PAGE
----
What is financial abuse?

24 May 2024

Financial abuse is when someone controls or manipulates your money and finances. It’s a recognised form of abuse which can have serious consequences on individuals and families.

Financial abuse may occur in a relationship with a partner, a family member, or a mate. Financial abuse can be hard to identify due to the gender and cultural norms associated with money, especially within families and romantic relationships.

If you’re worried financial abuse is happening to you or a loved one, support is available. In this blog post we’ll review signs of financial abuse and how you can protect yourself and your family.


Financial abuse and gambling

When a person is experiencing gambling harm (sometimes known as “problem gambling” or a “gambling addiction”), they may develop behaviours that are financially abusive.

Signs of financial abuse include:

  • Stealing
  • Missing or opened mail
  • Controlling your finances
  • Gambling with your money
  • Large, unexplained cash deposits
  • Being secretive about their money
  • Spending shared money on gambling
  • Gambling from a shared bank account
  • Accumulating debt on joint credit cards
  • Making you ask for money for basic expenses
  • Putting shared financial responsibilities onto you
  • Not having money despite earning a decent wage
  • Making online gambling accounts under your name
  • Asking to borrow money for gambling and not paying it back
  • Unexplained cash withdrawals with your card or shared cards
  • Not contributing to bills because of money spent on gambling
  • Securing a “business loan” for gambling against a joint mortgage
  • Coercing you to take out a loan, credit card, or your superannuation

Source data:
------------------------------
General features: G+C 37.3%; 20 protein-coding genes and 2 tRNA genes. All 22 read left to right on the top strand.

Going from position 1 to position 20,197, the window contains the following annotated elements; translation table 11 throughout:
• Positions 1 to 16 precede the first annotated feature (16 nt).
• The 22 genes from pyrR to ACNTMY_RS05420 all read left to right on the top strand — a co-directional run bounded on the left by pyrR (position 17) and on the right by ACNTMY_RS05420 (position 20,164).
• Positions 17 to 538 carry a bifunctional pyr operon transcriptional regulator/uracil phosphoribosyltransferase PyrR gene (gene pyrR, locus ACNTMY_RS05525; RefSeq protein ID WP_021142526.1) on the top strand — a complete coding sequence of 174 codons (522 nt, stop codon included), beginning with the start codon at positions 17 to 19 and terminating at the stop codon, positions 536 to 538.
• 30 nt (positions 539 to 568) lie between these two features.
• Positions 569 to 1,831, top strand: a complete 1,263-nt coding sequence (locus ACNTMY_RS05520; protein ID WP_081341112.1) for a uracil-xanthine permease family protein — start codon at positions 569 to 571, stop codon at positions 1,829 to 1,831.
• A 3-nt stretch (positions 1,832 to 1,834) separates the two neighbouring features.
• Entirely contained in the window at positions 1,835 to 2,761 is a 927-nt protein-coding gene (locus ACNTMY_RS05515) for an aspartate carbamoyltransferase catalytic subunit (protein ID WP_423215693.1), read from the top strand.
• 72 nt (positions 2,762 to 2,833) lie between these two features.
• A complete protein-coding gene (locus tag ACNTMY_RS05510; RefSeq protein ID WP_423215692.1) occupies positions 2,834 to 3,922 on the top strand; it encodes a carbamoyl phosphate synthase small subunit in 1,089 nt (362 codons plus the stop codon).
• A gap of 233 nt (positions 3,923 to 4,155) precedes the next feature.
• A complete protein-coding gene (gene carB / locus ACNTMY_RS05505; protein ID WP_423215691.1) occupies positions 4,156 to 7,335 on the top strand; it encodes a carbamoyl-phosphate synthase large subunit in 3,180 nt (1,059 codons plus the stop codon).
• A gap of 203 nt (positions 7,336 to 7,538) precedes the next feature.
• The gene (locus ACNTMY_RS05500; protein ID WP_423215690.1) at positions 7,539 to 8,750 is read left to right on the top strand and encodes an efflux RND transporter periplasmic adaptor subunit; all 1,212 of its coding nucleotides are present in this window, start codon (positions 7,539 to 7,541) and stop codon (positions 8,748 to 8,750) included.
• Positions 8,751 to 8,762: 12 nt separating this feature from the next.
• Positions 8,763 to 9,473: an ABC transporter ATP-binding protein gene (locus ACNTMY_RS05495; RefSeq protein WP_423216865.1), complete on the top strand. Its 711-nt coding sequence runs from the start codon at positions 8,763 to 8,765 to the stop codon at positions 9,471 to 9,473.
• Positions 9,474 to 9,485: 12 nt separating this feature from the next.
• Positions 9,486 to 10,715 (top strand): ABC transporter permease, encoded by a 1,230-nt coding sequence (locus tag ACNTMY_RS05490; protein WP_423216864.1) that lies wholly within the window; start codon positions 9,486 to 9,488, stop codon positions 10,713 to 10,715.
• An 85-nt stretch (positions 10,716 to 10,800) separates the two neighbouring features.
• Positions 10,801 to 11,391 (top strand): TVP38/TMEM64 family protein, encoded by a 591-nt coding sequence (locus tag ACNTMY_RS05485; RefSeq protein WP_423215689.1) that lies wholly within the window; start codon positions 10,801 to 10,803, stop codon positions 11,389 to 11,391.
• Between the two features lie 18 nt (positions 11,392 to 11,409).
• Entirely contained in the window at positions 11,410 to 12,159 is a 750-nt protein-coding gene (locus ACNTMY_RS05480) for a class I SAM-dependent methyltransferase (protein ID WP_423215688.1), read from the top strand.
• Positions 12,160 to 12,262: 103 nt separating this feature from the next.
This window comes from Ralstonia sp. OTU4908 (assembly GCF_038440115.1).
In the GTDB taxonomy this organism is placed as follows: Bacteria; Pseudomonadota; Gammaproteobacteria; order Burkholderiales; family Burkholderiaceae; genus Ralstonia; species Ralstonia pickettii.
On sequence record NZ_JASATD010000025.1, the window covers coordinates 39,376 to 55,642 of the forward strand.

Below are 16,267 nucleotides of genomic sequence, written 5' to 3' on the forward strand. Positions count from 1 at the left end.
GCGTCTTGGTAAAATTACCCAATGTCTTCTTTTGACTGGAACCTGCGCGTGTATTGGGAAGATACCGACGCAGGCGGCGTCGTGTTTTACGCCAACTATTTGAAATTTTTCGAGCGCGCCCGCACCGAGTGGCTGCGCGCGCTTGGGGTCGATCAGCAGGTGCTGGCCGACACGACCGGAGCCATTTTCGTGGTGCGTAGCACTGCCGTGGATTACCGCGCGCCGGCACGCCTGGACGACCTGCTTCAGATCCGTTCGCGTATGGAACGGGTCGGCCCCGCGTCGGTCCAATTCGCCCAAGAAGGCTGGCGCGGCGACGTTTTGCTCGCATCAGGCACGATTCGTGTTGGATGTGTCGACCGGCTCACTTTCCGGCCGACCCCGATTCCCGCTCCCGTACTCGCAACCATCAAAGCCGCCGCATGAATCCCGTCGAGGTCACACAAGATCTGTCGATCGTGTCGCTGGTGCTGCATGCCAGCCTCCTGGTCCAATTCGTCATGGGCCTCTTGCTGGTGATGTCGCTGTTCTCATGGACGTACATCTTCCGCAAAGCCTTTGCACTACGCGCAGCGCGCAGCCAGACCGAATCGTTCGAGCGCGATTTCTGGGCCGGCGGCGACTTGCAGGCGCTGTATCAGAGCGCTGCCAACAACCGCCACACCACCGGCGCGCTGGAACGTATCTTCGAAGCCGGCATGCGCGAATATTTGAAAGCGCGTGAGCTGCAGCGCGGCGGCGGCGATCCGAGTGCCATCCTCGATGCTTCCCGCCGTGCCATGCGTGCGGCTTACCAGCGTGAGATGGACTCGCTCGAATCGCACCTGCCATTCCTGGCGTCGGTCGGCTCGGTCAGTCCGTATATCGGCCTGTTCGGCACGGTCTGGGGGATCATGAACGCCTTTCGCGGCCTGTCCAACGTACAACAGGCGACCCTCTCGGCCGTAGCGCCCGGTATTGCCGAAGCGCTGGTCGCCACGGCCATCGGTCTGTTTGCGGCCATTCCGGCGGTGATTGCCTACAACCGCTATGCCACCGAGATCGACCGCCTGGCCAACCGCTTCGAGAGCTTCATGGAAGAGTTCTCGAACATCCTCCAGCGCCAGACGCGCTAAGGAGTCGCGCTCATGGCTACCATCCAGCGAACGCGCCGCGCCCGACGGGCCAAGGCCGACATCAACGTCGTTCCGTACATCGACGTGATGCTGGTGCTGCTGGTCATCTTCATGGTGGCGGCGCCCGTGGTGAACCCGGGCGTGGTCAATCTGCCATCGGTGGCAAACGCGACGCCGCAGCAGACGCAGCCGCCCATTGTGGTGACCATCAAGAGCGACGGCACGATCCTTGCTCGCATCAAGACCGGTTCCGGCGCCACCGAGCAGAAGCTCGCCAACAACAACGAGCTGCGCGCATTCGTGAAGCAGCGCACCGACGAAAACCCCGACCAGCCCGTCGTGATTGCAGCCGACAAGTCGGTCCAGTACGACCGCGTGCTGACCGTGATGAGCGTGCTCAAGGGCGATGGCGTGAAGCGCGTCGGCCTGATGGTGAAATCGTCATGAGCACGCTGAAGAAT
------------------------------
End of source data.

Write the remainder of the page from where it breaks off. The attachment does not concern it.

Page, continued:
• Large amounts of money spent in gaming venues, particularly at odd hours.

In one Australian study of people with lived experience of intimate partner violence related to gambling, nearly every woman reported financial abuse by a male partner experiencing gambling harm.

Often, the full extent of the financial abuse isn’t discovered until later. These discoveries may include realising the extent of debt, theft, or other financial problems.

The most common methods of financial abuse reported in the study included:

  • Lying about money
  • Using their partner’s credit card
  • Forging their partner’s signature on loans
  • Spending their entire income on gambling
  • Preventing their partner from accessing money
  • Gambling money allocated to household expenses
  • Stealing from their partner, children, or family business
  • Withdrawing money from the partner’s accounts without permission.


Protecting yourself from financial abuse when your partner is gambling

If your partner is gambling, it’s critical to protect your finances – even if you believe financial abuse isn’t happening or won’t occur.

Here are some steps you can take to safeguard your money and finances from a partner who gambles:

  • Regularly check and open your own mail
  • Update your bank log-in details and pin codes
  • Keep your bank cards and money in a safe place
  • Regularly check your bank statements / banking app
  • Keep an emergency stash of money hidden in a secure place
  • Close or separate any joint bank accounts you have with them
  • If you lend them money, put it in writing and have a repayment plan.

Here’s some advice on what to do if your partner is gambling.


Support is available

If someone else’s gambling is impacting your life, your family, or your finances, free support is available.

You can call the Gambling Help line at 1800 858 858 – it’s free, confidential, and 24/7. Our experienced Gambling Help counsellors are here to support you.

If this article has brought on further concerns about domestic and family violence, help is available by calling or visiting 1800RESPECT.

Contact us

If gambling is impacting your life or a loved one's life, it's okay to reach out for help. It’s free and confidential.

Call the 24/7 Gambling Helpline on 1800 858 858

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